What timing makes sense? Daily or weekly, summer or fall?
Still want to host your VBS in a daily format for 3-5 days? You can still do so or adjust your schedule to offer livestreaming and video conference VBS events on a weekly basis, or however often makes sense for your community.
Was your VBS typically held during the day, in the evening or over the weekend? You don’t necessarily have to follow that same format this year. What are the best days and times for your community?
Would you rather wait to have VBS when folks can gather in larger groups? Press pause. Be patient and nimble. Plan to host VBS later in the summer or fall when the COVID-19 restrictions have lifted.
What else should you keep in mind?
We know that each church community and each individual home is a unique environment. Not every family supports church involvement. Not everyone has the ability to drive to the church to pick up packets or buy activity materials. Not everyone has the time/capacity/interest to help kids with crafts or play games together. Keep this in mind as you develop your plans. Think about your families and what makes the most sense for your community.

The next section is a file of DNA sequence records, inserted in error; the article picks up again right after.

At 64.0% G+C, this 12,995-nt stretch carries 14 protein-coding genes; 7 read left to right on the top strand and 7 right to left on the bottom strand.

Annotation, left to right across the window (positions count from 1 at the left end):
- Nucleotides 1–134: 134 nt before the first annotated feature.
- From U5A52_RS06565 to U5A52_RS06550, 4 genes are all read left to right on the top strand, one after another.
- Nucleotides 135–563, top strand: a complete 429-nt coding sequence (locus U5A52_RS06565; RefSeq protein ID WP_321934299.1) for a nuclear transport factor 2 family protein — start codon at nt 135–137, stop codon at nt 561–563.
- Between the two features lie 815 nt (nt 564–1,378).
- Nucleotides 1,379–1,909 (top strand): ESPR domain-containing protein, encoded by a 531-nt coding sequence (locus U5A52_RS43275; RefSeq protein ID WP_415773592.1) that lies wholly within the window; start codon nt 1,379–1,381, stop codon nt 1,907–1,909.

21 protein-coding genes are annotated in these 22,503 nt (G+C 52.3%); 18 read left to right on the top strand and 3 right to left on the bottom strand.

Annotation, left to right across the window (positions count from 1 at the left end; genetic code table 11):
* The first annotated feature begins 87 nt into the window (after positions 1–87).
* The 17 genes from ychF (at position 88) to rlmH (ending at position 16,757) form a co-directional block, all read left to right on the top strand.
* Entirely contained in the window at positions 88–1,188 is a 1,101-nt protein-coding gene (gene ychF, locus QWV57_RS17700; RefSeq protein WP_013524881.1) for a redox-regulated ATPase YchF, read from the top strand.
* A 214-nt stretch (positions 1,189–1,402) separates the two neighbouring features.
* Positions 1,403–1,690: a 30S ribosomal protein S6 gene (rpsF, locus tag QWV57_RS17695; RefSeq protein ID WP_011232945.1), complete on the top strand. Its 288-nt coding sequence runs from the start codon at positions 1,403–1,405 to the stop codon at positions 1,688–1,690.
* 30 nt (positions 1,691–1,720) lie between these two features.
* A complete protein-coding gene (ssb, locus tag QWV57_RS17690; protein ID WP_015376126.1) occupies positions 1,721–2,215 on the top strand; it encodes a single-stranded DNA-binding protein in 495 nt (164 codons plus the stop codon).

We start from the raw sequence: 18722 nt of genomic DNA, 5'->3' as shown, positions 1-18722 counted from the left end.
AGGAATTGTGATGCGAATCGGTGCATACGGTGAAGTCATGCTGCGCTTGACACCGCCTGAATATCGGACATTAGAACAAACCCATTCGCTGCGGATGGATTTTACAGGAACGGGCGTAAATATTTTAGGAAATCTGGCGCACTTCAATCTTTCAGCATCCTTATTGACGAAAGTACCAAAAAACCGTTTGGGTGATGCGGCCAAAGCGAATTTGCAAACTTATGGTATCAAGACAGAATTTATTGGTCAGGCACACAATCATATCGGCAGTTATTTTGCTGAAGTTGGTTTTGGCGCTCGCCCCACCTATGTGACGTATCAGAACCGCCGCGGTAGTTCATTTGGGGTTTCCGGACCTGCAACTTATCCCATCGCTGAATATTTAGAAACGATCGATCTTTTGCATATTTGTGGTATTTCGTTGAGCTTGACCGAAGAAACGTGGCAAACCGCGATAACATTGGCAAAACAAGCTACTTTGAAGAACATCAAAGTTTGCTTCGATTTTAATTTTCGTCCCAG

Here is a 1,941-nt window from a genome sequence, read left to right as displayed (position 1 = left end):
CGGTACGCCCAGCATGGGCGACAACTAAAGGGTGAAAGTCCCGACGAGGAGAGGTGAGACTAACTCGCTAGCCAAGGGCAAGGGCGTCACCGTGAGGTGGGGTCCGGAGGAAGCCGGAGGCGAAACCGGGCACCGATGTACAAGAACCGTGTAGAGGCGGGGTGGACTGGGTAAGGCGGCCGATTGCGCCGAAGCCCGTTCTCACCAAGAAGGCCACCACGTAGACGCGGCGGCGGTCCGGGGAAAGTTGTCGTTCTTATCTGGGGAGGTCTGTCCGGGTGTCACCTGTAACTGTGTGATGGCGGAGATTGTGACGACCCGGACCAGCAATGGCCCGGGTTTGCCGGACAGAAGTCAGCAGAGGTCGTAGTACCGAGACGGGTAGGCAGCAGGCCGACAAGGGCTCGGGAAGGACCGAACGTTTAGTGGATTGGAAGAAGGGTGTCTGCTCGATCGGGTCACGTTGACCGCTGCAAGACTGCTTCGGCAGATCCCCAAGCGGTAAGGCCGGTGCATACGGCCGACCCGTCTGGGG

Some (not all!) options for VBS:
- At-Home: Create VBS-in-a-box kits for families to pick up at the church or deliver to people’s homes so they can implement VBS lessons at home.
- Virtual: Re-imagine VBS as a virtual event – a one-day extravaganza or daily/weekly activities.
- Collaborate: Partner with multiple churches to divvy up the work. (Some of you already do this!) If technology isn’t your forte, consider partnering with another church (regardless of location) that has more experience doing ministry in the virtual world.
- Postpone: Press pause and hold off on hosting VBS until your county / the state lifts social distancing restrictions.
- Cancel: Save money by returning purchased supplies or save everything for next year.
- Innovate: Let go of your plans completely and get creative! Maybe instead of VBS, your church hosts a church-wide virtual scavenger hunt or promotes family prayer walks/drives through local neighborhoods.